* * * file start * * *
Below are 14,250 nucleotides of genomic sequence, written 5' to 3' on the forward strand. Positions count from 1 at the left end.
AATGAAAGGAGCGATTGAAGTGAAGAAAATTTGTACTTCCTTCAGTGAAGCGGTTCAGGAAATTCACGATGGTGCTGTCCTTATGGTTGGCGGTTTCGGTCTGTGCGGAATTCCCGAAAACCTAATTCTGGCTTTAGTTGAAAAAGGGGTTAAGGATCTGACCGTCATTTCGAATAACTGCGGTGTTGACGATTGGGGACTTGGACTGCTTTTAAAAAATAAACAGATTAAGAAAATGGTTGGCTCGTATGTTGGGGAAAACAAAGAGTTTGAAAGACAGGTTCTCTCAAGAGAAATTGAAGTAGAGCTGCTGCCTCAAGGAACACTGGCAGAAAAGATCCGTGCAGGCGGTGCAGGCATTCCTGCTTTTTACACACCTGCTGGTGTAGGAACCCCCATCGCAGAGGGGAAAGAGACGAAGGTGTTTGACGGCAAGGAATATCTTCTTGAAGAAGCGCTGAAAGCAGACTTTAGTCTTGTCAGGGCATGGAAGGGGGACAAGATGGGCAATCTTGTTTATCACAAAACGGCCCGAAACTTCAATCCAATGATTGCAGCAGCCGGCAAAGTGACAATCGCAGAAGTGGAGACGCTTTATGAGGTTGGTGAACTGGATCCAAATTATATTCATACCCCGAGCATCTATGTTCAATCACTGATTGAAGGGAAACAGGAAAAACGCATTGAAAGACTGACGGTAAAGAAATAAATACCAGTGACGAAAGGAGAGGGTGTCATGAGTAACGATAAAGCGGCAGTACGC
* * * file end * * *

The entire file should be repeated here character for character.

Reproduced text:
Below are 14,250 nucleotides of genomic sequence, written 5' to 3' on the forward strand. Positions count from 1 at the left end.
AATGAAAGGAGCGATTGAAGTGAAGAAAATTTGTACTTCCTTCAGTGAAGCGGTTCAGGAAATTCACGATGGTGCTGTCCTTATGGTTGGCGGTTTCGGTCTGTGCGGAATTCCCGAAAACCTAATTCTGGCTTTAGTTGAAAAAGGGGTTAAGGATCTGACCGTCATTTCGAATAACTGCGGTGTTGACGATTGGGGACTTGGACTGCTTTTAAAAAATAAACAGATTAAGAAAATGGTTGGCTCGTATGTTGGGGAAAACAAAGAGTTTGAAAGACAGGTTCTCTCAAGAGAAATTGAAGTAGAGCTGCTGCCTCAAGGAACACTGGCAGAAAAGATCCGTGCAGGCGGTGCAGGCATTCCTGCTTTTTACACACCTGCTGGTGTAGGAACCCCCATCGCAGAGGGGAAAGAGACGAAGGTGTTTGACGGCAAGGAATATCTTCTTGAAGAAGCGCTGAAAGCAGACTTTAGTCTTGTCAGGGCATGGAAGGGGGACAAGATGGGCAATCTTGTTTATCACAAAACGGCCCGAAACTTCAATCCAATGATTGCAGCAGCCGGCAAAGTGACAATCGCAGAAGTGGAGACGCTTTATGAGGTTGGTGAACTGGATCCAAATTATATTCATACCCCGAGCATCTATGTTCAATCACTGATTGAAGGGAAACAGGAAAAACGCATTGAAAGACTGACGGTAAAGAAATAAATACCAGTGACGAAAGGAGAGGGTGTCATGAGTAACGATAAAGCGGCAGTACGC